This study shows a contemporary approach to the disciplines of drawing and mathematics. The goal is to underline the existing relations, between graphic and analytic representation, nowadays necessary for the cultural training of future architects. The paper shows the state of the art of the experimental work carried on by the authors in the School of Architecture of Roma Tre University to unify research and didactics on this topic. The authors started from two parallel methods: a theoretic approach equipped with analytical proofs, and a laboratory approach. The object of the study is the construction of historical drawing instruments: historical instruments to draw conic curves and those used to trace curves in construction yards during 1800 in Italy. The graphic construction of a curve with ruler and compass will be followed by the analytical representation with parametric ad cartesian equations. During laboratorial sessions students will build mathematical drawing machines such as ellipsographs, hyperbolographs, parabolograph and use them to draw and explore the curves. The goal is to stress the meaning of the characteristic parameters of each curve, to experiment the variations of the shape of a curve in a conscious way. When using a drawing machine, students test with their own hands how the initial “setting” influences the shape of the curve. At the same time they visualize the curve and the corresponding analytical representation. Two-dimensional sections of three dimensional objects are curves. By creating themselves a huge collection of curves students will manage and represent many complex three dimensional objects. First of all conic curves will be presented as plane sections of a cone or, in other words, as a projection of a circle by showing 3d digital models. Then each conic section will be defined as a geometric locus, followed by the description of its parametric and cartesian equation. The first machines approached are the tightened thread type, since they show clearly the geometric locus. Then students will explore instruments with linkages. There exist many different machines to draw the same conic, for example there exist at least six different ellipsographs. Different machines can be exploited to show how each drawing method stresses or hides some of the features of the corresponding curve. Then also other curves (and the related machines) will be explored, such as cycloids and epycicloids. The interdisciplinary goals of this course are: develop the attitude of students to understand and foresee the features of a figurative project on a two-dimensional support, from the beginning of its initial representation; provide scientific and cultural basis to handle digital modelling; strengthen their ability to integrate knowledge coming from different disciplines. The two authors experimented this topic in a “Progetto Lauree scientifiche” (supported by the Italian Ministry of Education and University), entitled “Conic and caustic curves: relations and comparisons between graphic and mathematical methods” with high school students of “Liceo Classico Vivona” in Rome. They will start a course in the School of Architecture of Roma Tre University, during academic year 2014/2015.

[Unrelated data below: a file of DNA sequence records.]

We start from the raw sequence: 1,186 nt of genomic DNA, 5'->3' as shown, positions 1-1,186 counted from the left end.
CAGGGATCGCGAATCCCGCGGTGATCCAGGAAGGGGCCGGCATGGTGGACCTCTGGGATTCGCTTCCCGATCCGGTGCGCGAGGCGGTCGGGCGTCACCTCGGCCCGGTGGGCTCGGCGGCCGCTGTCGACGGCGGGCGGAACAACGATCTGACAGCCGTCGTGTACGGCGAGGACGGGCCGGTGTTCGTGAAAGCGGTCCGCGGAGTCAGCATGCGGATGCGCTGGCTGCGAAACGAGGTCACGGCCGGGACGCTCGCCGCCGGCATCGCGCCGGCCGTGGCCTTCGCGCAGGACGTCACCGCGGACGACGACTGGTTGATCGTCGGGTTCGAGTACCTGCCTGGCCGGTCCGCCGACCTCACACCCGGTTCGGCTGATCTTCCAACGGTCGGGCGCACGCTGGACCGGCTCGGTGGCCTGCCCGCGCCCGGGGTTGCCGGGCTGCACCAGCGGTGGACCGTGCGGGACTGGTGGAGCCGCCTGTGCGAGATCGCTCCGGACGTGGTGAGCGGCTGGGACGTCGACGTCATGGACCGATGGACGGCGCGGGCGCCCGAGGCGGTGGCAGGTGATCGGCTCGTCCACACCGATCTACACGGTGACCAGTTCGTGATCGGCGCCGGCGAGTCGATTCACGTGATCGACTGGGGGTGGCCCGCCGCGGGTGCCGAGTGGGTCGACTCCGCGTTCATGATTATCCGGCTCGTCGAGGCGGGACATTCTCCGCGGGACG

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2014
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Farroni, L., Magrone, P. (2014). Mathematical Drawing Machines: Historic Drawing from a Parametric Point of View. The Case of Conic Curves. In Libro de Actas del V Congreso Internacional de Expresión Gráfica. XI Congreso Nacional de Profesores de Expresión Gráficaen Ingeniería, Arquitectura y Áreas Afines, Egrafia 2014 (pp.130-137). Rosario : Editor CUES.
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Utilizza questo identificativo per citare o creare un link a questo documento: `https://hdl.handle.net/11590/183565`